Raising global citizens
Children in Hong Kong grow up immersed in languages from all over the world. They use Chinglish to order food on the grungy side streets of Causeway Bay and Yau Ma Tei (gai daan zai / 雞蛋仔, anyone?). They mimic the MTR lady who asks passengers to “please stand back from the doors” in three languages. They even have the ability to identify nuances in the accents and vernacular of American, Australian, British, Canadian, Canto, Kiwi and Singaporean Englishes. While these three examples are idiosyncratic of children who grow up in Hong Kong, they also speak to three important reasons why multilingual children thrive in the 21st century.
The trilingual MTR lady teaches Hong Kong children to be global citizens. In this case, a child is exposed to three languages that communicate the exact same message. Global citizens are people “who identify with being part of an emerging world community.” In this example, children see language as the vehicle that carries a message to this world community, rather than fixating on language as an identity marker. In other words, multilingual children bridge linguistic identities and disrupt the ideology of One Nation, One Language (e.g., China = Chinese, Germany = German, Japan = Japanese). Research also demonstrates that children who speak multiple languages have heightened interpersonal skills and are often better communicators, which makes them strong players in building a global community.
How does street food turn you into an empathetic citizen? The key is to understand what type of food we are talking about. While some vendors have waffles dripping with peanut butter and condensed milk, others have squid tentacles doused in barbecue sauce or cheese-filled beef balls that squirt when you take a bite. Moving indoors to the multicultural food courts of any shopping mall, children are exposed to new foods with foreign names like nasi goreng, bi bim bap, pho dac biet or daal chawal. But what does that have to do with being open-minded? Developing a multiethnic palette heightens children’s awareness of foods that are different from what they might normally eat at home, and cultivates an appreciation for things that would otherwise be labeled as grotesque, unappealing, or ‘other’. Research affirms this phenomenon as multilingual children readily embrace differences and are more likely to venture into another person’s shoes (or kitchen!) before casting judgment.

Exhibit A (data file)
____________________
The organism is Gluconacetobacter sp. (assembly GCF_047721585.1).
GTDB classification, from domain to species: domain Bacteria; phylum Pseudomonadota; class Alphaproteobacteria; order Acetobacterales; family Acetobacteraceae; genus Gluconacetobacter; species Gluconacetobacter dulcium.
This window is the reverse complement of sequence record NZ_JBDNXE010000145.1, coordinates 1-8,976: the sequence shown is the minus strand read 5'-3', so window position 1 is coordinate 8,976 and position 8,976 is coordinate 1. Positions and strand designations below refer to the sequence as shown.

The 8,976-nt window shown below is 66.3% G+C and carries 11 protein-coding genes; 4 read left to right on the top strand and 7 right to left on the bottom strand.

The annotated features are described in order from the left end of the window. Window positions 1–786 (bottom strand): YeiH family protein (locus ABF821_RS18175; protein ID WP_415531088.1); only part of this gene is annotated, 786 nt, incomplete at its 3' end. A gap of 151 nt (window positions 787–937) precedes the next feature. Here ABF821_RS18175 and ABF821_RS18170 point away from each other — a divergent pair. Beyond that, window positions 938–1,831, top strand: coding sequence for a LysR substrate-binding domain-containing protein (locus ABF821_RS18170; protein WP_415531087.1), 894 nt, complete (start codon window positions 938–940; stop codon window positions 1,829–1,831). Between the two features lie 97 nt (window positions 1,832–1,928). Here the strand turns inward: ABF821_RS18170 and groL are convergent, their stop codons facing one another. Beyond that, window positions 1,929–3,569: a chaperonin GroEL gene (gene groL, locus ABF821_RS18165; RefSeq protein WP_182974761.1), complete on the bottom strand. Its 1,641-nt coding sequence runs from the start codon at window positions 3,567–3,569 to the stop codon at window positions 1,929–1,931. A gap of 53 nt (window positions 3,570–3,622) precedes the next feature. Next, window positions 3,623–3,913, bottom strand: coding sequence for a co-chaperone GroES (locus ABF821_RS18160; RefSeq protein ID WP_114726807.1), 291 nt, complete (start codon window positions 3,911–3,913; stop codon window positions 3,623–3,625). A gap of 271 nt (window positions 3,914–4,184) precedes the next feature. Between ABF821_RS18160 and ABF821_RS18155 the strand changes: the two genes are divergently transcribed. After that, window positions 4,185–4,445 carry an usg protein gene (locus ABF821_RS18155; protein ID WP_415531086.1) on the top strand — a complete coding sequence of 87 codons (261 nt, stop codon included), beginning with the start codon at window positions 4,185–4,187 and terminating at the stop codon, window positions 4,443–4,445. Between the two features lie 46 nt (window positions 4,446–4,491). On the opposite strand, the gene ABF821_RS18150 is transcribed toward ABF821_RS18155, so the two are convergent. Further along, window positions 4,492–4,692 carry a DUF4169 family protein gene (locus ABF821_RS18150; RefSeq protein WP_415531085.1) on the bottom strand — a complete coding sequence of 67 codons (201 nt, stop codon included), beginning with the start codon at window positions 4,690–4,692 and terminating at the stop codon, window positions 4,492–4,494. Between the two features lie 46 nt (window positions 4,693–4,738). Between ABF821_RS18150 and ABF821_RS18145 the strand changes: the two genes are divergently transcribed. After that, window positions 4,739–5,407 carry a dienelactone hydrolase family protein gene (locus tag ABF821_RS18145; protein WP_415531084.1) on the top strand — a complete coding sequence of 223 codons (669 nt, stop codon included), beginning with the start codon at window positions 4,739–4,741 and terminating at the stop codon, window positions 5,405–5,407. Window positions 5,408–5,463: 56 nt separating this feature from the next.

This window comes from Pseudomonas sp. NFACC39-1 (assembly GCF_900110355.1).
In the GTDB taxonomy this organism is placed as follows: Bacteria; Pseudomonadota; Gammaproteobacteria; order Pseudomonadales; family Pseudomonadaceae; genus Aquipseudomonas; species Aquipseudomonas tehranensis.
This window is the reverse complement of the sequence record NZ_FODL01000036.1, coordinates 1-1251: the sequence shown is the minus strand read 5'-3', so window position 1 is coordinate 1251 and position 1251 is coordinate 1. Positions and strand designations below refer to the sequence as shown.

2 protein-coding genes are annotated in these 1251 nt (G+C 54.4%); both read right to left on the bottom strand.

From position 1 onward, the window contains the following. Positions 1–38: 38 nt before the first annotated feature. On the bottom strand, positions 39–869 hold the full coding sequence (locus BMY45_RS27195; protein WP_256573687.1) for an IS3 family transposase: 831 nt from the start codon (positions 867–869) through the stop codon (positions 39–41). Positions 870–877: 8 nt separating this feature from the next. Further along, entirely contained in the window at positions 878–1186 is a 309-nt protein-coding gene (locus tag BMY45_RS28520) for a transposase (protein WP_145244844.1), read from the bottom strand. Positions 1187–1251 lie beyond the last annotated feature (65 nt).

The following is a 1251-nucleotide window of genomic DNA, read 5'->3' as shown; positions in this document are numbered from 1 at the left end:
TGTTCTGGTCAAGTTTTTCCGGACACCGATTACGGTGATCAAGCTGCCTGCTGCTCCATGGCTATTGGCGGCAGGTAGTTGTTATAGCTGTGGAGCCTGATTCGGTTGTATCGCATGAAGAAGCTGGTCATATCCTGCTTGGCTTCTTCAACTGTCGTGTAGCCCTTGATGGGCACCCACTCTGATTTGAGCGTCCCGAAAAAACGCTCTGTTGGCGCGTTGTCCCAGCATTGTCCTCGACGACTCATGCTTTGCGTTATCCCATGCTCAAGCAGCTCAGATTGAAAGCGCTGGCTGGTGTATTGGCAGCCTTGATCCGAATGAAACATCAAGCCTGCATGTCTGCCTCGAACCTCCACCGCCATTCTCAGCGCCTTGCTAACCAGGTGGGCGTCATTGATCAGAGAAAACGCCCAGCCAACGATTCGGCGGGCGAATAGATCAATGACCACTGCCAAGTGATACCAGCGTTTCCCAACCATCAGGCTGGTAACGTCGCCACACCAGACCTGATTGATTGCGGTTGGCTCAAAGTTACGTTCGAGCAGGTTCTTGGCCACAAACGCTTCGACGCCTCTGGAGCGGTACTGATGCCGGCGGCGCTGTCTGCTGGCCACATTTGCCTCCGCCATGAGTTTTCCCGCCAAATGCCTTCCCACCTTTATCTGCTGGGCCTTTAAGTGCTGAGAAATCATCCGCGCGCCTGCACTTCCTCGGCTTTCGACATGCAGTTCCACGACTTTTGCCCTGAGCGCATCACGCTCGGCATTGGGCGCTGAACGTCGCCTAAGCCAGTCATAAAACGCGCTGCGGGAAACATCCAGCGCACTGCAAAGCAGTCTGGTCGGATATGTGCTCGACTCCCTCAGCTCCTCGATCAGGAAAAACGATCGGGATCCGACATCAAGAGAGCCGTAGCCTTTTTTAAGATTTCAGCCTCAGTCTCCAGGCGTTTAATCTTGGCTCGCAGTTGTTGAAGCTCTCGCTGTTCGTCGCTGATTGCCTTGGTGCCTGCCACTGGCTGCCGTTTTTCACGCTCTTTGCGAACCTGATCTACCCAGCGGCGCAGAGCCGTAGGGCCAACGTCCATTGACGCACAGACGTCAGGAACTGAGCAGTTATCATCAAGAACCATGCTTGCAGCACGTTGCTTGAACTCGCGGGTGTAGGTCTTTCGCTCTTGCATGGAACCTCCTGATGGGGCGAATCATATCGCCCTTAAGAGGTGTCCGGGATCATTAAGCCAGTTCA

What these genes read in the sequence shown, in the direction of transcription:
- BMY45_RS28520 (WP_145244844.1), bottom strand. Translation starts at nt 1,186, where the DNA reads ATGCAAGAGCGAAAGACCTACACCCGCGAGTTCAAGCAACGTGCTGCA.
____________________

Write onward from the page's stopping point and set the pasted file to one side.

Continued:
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Finally, beyond the obvious social advantages of speaking multiple languages, scientists show that being multilingual makes you smarter. While distinguishing between the various Englishes spoken in Hong Kong may seem like a trivial feat, the cognitive processes enabling this understanding should not be underestimated. In fact, research in the cognitive sciences demonstrate that bilingual children in the early years outperform monolingual counterparts on various mental puzzles and executive functioning skills. They also learn faster when presented with new speech or visual cues. Extending this research to the elderly population, bilingual patients are more resistant to the onset of dementia and other symptoms of Alzheimer’s disease than monolingual patients.
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As children in Hong Kong are exposed to a diversity of languages, they have opportunities to become more global, open-minded and intelligent citizens. Now, it is our responsibility to equip them with the linguistic skills needed to fully thrive in Hong Kong’s globalised community.